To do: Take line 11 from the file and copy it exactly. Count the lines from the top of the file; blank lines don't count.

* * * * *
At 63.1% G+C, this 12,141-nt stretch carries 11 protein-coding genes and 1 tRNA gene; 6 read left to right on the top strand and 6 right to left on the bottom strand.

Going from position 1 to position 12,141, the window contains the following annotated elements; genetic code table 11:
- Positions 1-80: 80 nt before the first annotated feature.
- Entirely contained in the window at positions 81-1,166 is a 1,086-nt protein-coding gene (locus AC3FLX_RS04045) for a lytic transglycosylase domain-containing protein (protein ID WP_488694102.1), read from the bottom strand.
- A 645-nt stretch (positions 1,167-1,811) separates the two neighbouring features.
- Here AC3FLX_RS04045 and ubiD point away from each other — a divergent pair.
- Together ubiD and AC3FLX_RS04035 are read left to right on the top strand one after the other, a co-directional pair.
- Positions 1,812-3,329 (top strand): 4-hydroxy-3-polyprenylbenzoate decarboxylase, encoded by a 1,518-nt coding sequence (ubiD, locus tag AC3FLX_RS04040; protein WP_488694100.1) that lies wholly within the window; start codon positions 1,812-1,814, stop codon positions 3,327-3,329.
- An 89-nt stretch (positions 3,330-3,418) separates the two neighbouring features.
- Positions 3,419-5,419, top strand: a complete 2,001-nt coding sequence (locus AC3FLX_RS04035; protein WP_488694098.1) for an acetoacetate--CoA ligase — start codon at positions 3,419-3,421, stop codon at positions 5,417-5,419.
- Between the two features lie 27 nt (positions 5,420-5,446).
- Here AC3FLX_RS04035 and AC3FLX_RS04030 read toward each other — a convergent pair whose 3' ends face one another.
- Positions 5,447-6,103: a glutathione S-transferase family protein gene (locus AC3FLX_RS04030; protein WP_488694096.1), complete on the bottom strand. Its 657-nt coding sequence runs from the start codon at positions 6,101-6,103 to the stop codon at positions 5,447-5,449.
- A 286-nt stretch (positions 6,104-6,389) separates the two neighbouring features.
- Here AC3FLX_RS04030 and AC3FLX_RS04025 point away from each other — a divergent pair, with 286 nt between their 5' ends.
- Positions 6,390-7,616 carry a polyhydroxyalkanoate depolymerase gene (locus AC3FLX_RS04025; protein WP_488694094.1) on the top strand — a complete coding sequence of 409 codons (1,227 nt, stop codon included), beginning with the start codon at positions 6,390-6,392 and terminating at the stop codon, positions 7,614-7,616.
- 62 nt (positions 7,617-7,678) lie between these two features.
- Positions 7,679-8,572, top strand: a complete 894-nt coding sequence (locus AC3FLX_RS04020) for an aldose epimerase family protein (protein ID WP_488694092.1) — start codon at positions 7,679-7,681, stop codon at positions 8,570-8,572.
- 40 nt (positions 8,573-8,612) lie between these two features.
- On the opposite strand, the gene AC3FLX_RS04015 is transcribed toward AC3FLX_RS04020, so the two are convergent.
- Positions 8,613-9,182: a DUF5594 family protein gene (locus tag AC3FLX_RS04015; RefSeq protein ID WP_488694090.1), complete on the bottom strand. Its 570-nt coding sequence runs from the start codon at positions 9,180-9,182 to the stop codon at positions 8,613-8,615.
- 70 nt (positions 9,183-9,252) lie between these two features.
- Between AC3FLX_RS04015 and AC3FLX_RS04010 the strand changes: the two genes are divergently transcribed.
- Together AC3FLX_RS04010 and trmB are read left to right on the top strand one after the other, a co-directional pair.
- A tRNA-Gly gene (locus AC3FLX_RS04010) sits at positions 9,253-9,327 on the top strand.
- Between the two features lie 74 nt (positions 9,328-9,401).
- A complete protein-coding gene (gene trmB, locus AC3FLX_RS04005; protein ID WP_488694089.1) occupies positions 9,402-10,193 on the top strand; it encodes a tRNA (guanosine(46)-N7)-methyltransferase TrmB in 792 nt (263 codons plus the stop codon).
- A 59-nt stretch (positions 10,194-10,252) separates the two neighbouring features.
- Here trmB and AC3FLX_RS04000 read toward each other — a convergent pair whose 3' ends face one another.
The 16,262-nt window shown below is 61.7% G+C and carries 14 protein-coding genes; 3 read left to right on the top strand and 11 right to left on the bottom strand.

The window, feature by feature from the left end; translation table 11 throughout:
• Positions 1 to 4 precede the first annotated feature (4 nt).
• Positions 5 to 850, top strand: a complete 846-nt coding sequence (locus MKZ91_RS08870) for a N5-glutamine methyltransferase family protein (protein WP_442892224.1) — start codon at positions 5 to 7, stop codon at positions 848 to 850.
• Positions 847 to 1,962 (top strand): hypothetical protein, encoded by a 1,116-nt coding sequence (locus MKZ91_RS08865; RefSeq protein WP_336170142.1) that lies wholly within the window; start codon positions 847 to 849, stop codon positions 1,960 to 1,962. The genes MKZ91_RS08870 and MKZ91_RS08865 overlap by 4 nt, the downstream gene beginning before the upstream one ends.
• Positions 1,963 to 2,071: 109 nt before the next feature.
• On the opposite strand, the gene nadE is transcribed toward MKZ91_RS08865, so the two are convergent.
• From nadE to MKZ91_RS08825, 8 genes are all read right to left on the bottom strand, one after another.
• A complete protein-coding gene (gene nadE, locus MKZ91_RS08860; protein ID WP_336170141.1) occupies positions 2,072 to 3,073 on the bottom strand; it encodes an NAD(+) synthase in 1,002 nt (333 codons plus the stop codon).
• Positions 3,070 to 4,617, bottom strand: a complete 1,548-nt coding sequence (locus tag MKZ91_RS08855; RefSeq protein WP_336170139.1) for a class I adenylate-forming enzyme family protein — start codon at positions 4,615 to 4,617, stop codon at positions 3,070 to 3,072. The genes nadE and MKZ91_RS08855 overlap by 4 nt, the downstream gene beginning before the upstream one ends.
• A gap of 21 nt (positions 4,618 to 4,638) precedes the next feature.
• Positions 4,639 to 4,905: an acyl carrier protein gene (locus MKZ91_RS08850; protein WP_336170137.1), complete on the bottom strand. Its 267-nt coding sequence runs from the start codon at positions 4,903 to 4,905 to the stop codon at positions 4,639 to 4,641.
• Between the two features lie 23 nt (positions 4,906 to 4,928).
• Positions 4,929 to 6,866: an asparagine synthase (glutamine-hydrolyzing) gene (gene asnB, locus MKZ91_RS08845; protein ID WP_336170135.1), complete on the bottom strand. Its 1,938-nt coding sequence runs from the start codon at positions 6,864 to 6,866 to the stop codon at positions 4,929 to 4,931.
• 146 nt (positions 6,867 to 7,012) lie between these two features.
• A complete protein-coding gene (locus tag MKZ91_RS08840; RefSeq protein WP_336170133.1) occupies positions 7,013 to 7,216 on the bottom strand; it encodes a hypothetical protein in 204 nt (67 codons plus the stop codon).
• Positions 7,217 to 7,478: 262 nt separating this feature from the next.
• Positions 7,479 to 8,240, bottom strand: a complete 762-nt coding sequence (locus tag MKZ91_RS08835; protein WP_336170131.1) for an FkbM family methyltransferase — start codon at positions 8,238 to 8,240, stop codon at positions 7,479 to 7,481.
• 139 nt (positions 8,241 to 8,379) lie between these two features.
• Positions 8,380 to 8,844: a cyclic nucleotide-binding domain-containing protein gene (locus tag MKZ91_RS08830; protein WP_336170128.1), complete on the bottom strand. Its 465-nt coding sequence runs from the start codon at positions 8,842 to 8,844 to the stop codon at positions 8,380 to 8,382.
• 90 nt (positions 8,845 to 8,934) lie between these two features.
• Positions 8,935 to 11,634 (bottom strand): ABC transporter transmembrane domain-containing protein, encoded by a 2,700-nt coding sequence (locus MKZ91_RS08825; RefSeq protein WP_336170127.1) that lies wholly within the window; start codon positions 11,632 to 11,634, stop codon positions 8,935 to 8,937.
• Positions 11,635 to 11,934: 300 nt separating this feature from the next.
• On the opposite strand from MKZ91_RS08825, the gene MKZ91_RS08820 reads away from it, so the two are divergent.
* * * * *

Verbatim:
- Between the two features lie 27 nt (positions 5,420-5,446).